YouTube Shorts is here How impressed are Americans?
of Americans have already tried YouTube Shorts, a new short-form video feature
of Americans believe YouTube Shorts will be a threat to TikTok and Instagram Reels
of Americans think YouTube Shorts will be a better bet than TikTok and Instagram Reels
YouTube Shorts, Google’s alternative to TikTok, arrived in the US this month, upping the stakes in a segment widely dominated by its Chinese rival. This report delves into the interest and excitement around the tech giant’s entry into the bite-sized video space. Google, Facebook, and Bytedance can leverage this data in their decision-making.
It may well be called the clash of the titans. Google launched its very first short-video feature, YouTube Shorts, in the US earlier this month, with plans to take on TikTok and Instagram Reels and develop a successful social network of its own. Much like its competitors, Shorts allows users to view and upload small snackable videos in a swipe interface replete with music, filters, and other effects. The new feature, which pops up on the feed upon launching the YouTube app, will leverage its already massive base of creators and users while also giving them access to existing YouTube videos. Will the world’s biggest video platform ace it in the new format and disrupt the ever-expanding short-form videos market? Piplsay polled 20,184 Americans nationwide to get insights into their thoughts and opinions about it. Here is a summary of what we found:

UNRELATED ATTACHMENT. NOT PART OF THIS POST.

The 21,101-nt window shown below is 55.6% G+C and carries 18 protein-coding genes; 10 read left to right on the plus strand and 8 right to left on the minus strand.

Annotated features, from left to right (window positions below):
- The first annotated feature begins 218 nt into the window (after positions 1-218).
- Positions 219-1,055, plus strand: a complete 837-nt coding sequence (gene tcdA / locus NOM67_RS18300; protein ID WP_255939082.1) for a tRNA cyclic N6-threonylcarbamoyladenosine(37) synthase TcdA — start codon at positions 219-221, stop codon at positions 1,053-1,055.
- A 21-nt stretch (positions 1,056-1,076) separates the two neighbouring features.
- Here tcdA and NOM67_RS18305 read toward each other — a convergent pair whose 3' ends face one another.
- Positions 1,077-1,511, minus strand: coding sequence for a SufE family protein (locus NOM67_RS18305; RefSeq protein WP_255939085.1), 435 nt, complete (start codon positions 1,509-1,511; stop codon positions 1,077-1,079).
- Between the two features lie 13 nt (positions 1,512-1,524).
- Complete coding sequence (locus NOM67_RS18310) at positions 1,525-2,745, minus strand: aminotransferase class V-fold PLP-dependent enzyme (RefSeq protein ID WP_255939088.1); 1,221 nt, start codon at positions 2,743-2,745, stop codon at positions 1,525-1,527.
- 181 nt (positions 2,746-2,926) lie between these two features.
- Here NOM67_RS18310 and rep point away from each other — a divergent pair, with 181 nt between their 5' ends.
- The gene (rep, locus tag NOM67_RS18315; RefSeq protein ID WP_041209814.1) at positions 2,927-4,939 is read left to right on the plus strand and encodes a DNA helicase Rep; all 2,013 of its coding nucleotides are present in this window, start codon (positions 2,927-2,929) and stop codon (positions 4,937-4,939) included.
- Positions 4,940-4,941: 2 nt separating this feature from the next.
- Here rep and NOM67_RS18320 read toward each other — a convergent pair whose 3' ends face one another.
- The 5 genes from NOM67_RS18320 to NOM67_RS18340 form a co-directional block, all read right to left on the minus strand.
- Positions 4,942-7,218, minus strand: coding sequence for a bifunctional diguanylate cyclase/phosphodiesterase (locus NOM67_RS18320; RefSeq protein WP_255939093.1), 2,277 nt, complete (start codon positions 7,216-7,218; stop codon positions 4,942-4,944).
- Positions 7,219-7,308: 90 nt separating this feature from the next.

- 40% of Millennials have tried YouTube Shorts as compared to 31% of Gen Zers and 29% of Gen Xers
- 64% of Millennials believe YouTube Shorts will be a threat to both TikTok and Instagram Reels as compared to 36% of Gen Zers
- 62% of men are active on all three video-sharing platforms as compared to 38% of women
Survey Methodology: This Piplsay survey was conducted nationwide in the US from March 15-17, 2021. We received 20,184 online responses from individuals aged 18 years and older.
Piplsay research reports reflect independent opinions of respondents and are not sponsored by any organization or individual. The survey questionnaires are based on key consumer trends.